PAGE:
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"Red" Tours Retrace Steps of Long March

Tours to sites associated with the Long March, an epic journey undertaken by the Red Army in 1934-35, are being promoted in an effort to bring money to poor areas.


Travelers can now follow in the revolutionaries' footsteps in Southwest China's Sichuan Province, one of the main regions that the march passed through, on a "Red" tour promoted by the local government.


Travel agencies will also soon develop further tour itineraries.


Tourists will be able to cross snow-capped mountains and plod through grassy swamps, just as the Red Army men did 70 years ago.


Travelers will be able to branch off from the Long March route to visit the old residence of Deng Xiaoping, China's late paramount leader, and places associated with other prominent former leaders like Zhu De, Nie Rongzhen and Liu Bocheng.


Organized by the National Tourism Administration and the Sichuan provincial government, publicity activities for the "Red" tours will be held at the Great Hall of the People from March 15, it was announced yesterday.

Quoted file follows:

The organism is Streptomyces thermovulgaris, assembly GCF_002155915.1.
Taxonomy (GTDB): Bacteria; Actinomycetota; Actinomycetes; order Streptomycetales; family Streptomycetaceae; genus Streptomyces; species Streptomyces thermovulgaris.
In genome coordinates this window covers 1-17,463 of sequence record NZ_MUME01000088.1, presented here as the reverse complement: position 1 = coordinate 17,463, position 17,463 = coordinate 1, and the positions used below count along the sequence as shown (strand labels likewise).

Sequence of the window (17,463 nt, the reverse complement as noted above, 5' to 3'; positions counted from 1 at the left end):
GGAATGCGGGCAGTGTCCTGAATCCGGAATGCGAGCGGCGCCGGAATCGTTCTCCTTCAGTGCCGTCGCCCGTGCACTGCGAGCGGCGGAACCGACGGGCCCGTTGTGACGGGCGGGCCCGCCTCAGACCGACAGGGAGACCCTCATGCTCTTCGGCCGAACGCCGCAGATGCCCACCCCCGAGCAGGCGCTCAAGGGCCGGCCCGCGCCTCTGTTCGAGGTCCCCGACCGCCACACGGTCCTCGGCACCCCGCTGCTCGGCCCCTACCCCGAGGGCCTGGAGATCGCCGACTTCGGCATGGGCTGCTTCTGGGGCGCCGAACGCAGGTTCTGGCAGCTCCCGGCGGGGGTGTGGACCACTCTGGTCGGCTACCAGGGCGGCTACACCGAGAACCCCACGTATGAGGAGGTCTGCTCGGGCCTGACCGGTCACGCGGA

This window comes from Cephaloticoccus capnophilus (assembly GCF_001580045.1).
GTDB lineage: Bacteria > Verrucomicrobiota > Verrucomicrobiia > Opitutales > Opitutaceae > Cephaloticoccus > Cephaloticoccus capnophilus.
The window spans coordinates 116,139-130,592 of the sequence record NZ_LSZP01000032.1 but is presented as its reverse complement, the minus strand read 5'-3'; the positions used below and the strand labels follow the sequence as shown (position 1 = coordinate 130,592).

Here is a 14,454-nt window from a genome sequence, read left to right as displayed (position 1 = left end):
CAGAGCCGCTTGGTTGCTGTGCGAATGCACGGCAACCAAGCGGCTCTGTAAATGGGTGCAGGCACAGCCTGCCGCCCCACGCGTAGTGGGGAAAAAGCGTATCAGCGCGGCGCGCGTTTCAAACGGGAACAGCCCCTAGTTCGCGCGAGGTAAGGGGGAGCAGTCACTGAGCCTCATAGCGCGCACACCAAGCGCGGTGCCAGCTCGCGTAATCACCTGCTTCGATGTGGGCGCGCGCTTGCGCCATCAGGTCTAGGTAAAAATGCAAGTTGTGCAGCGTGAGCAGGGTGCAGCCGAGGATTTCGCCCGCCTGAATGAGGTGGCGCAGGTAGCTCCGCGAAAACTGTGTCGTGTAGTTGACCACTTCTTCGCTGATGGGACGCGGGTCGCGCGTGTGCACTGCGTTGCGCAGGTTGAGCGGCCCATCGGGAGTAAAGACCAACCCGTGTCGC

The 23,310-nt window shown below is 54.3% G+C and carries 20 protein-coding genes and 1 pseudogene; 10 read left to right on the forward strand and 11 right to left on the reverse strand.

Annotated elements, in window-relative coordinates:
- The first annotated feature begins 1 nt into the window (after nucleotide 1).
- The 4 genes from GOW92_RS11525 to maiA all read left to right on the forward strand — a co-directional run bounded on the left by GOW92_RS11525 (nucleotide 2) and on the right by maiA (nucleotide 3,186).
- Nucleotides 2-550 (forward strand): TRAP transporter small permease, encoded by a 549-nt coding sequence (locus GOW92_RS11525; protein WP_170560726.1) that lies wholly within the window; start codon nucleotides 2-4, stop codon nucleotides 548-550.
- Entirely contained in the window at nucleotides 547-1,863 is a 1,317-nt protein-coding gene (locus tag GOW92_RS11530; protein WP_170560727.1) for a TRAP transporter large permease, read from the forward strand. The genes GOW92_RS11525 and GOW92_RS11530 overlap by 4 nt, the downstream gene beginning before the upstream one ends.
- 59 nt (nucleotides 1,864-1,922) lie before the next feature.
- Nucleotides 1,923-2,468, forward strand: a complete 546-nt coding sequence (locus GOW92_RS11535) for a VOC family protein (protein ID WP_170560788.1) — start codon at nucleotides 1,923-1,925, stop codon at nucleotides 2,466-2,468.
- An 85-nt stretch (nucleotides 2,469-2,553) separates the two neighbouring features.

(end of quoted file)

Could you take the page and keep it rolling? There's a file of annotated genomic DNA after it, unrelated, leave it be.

According to Gu Zhaoxi, vice-director of the National Tourism Administration, "Red" tours will be introduced to people in the Hong Kong and Macao special administrative regions in May, and to foreigners in the future.


"During the Long March, the Red Army covered 7,500 kilometers in Sichuan and lasted for one year and eight months," Wang Huaichen, vice-governor of the Sichuan, said yesterday.


"Many famous campaigns and important events during the Long March took place in Sichuan," he said.


Wang pointed out that one purpose in promoting "Red" tours in Sichuan was to enrich revolutionary base areas, some of which are poor.


The vice-governor gave Guang'an, the hometown of Deng Xiaoping, as an example.


The city received 5.4 million visitors last year, an annual increase of 120 per cent.


Tourism income in Guang'an reached 1.7 billion yuan (US$210 million), 67 per cent up on 2003.


The number of tourists visiting former revolutionary sites will witness an annual increase of 18 per cent between 2005 and 2010, it is hoped.



(China Daily March 4, 2005)


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